[Reader-list] Re: Understanding the Patenting of Traditional Knowledge-In response

Jeebesh Bagchi jeebesh at sarai.net
Sat Jan 31 05:21:31 IST 2004

Thanks Danny for opening up the question of `freedom` in open source. I would 
agree with you that the open source idea of `freedom` would be difficult to 
apply in areas of `embodied knowledge practices`. (1)

 My response was not so much about how traditional knowledge will be or can be 
or is `protected` by it's practitioners but how IP regimes intervenes within 
these knowledge practices and the story then on. 

After IP intervention, a new `disembodied-mobile` knowledge form would emerge 
and would be protected through `no end user rights to reproduce or modify`. 
It is within this context that user/producer models can help challenge this 
dominant form. 

I would never propogate (would shudder) the translation of `open source` ideas 
as an intervention into `traditional` forms of knowledge production, 
circulation or sustanance. Similarly it is IP regime i refer to when i talk 
about end user being an frozen concept within it.

On the other hand I am not so sure whether we can extrapolate the conceptual 
and legal framework of `property` into earlier practices. There is a danger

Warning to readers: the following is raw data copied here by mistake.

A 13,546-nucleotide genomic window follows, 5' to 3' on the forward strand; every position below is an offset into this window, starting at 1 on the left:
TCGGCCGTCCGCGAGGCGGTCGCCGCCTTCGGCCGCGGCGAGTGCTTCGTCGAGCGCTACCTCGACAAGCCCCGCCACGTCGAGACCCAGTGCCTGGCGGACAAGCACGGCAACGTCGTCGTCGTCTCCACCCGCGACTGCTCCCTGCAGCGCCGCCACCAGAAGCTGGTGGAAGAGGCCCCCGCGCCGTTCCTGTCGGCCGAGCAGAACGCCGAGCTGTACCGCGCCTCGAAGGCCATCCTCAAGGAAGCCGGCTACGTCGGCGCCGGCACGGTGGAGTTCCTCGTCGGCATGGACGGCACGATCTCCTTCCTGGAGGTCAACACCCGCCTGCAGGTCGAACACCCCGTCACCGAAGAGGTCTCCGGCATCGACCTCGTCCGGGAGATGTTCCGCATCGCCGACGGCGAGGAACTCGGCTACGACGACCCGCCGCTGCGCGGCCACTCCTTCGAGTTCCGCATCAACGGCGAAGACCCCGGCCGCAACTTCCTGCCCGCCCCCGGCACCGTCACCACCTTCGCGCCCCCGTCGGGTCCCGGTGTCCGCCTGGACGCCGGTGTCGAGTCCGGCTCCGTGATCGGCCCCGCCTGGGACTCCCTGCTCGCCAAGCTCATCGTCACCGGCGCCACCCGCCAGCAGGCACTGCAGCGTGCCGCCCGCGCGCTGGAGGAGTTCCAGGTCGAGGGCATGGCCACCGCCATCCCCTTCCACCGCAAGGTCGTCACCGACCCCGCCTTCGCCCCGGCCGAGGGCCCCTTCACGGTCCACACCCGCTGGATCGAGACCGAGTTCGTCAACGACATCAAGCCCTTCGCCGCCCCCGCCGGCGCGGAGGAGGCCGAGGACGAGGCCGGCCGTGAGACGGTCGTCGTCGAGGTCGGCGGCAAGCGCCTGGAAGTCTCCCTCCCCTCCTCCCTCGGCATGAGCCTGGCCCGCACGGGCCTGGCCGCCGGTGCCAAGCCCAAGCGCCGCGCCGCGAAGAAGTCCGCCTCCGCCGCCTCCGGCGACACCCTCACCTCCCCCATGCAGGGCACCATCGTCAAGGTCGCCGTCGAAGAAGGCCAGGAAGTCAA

there. It makes `property` a cultural-legal universal outside the social 
arrangement within which it emerged. This is one area i am at present very 
cautious and unsure about.

Though i agree that there are various complicated arrangements and protocols 
within which knowledge is sustained, practiced and transmitted. And these 
protocols are also about `custodianship` and `withholding`. And these can be 
harsh in its `exclusionary` frameworks. But to call these arrangements 
property would be difficult. If we take the example of `classical music` in 
South Asia, we do see complex social arrangements, codes and protocols that 
helped it survive, elaborate and grow. You have to learn through practice 
under guidance and then only you will be able to belong to it. But i would 
not think it ever articulated a conceptual framework called `property`. 

But, Danny let me add a caveat to your arguments. I think that the problem 
with IP regimes along with one of artificial construction of scarcity is one 
of what Shuddha calls the `unauthorised interlocutors`. This `unauthorised 
interlocutors` could be a problem in other forms of knowledge practices. In 
Mahabharata a brilliant archer called Ekalavya had to give us his thumb for 
the story to continue. He could not prove his authentication in front of the 
`authenticators`. (more of that Sarai reader 04 ....to be out next 

best and thanks for your lovely response...looking forward to carrying forward 
our collective thinking...


1) We would also have to think harder on the american constitutionalism basis 
of lot of the arguments to ground open source ideas of freedom. Martin Hardie 
has written about this in the forthcoming Sarai Reader 04. (forthcoming)

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